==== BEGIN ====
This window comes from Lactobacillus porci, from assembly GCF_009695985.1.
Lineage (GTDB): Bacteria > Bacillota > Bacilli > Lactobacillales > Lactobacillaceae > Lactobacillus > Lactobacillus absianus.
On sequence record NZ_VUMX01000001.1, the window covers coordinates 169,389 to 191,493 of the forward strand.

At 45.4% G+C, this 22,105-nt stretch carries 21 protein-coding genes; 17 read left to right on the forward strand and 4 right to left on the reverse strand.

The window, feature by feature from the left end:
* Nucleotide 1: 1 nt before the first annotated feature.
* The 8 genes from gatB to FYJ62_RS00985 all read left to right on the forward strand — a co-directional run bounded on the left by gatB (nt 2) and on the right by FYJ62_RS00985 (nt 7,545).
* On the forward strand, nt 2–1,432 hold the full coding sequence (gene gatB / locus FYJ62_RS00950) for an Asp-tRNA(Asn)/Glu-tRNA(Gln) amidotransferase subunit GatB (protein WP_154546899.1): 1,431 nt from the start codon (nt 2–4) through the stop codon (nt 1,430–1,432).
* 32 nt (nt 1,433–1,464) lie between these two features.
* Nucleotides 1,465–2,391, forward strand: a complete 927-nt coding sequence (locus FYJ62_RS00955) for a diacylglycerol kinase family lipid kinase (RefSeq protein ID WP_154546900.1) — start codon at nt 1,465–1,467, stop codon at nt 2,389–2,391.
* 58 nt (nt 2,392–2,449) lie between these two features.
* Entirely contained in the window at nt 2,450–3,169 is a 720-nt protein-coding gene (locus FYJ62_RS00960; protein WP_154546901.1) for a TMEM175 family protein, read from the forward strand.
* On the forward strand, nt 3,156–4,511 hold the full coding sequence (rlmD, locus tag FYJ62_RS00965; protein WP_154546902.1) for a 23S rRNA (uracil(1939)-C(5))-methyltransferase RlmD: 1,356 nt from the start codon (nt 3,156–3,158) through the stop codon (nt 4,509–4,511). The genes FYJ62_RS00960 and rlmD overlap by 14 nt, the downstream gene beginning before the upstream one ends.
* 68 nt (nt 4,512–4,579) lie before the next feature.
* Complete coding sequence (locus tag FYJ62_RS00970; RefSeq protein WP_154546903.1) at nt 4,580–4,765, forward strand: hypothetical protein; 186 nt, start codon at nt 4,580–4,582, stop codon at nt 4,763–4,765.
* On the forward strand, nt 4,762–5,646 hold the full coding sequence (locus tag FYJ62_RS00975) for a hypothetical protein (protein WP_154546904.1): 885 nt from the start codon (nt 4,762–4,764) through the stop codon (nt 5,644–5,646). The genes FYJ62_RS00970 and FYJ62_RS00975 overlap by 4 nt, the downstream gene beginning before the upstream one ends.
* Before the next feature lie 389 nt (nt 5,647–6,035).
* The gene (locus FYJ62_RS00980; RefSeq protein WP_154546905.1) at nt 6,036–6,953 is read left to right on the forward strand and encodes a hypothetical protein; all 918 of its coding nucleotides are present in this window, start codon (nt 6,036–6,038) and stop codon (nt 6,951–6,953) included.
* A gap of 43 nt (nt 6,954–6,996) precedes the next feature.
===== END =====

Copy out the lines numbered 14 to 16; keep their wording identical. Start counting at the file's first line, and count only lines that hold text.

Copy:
* 68 nt (nt 4,512–4,579) lie before the next feature.
* Complete coding sequence (locus tag FYJ62_RS00970; RefSeq protein WP_154546903.1) at nt 4,580–4,765, forward strand: hypothetical protein; 186 nt, start codon at nt 4,580–4,582, stop codon at nt 4,763–4,765.
* On the forward strand, nt 4,762–5,646 hold the full coding sequence (locus tag FYJ62_RS00975) for a hypothetical protein (protein WP_154546904.1): 885 nt from the start codon (nt 4,762–4,764) through the stop codon (nt 5,644–5,646). The genes FYJ62_RS00970 and FYJ62_RS00975 overlap by 4 nt, the downstream gene beginning before the upstream one ends.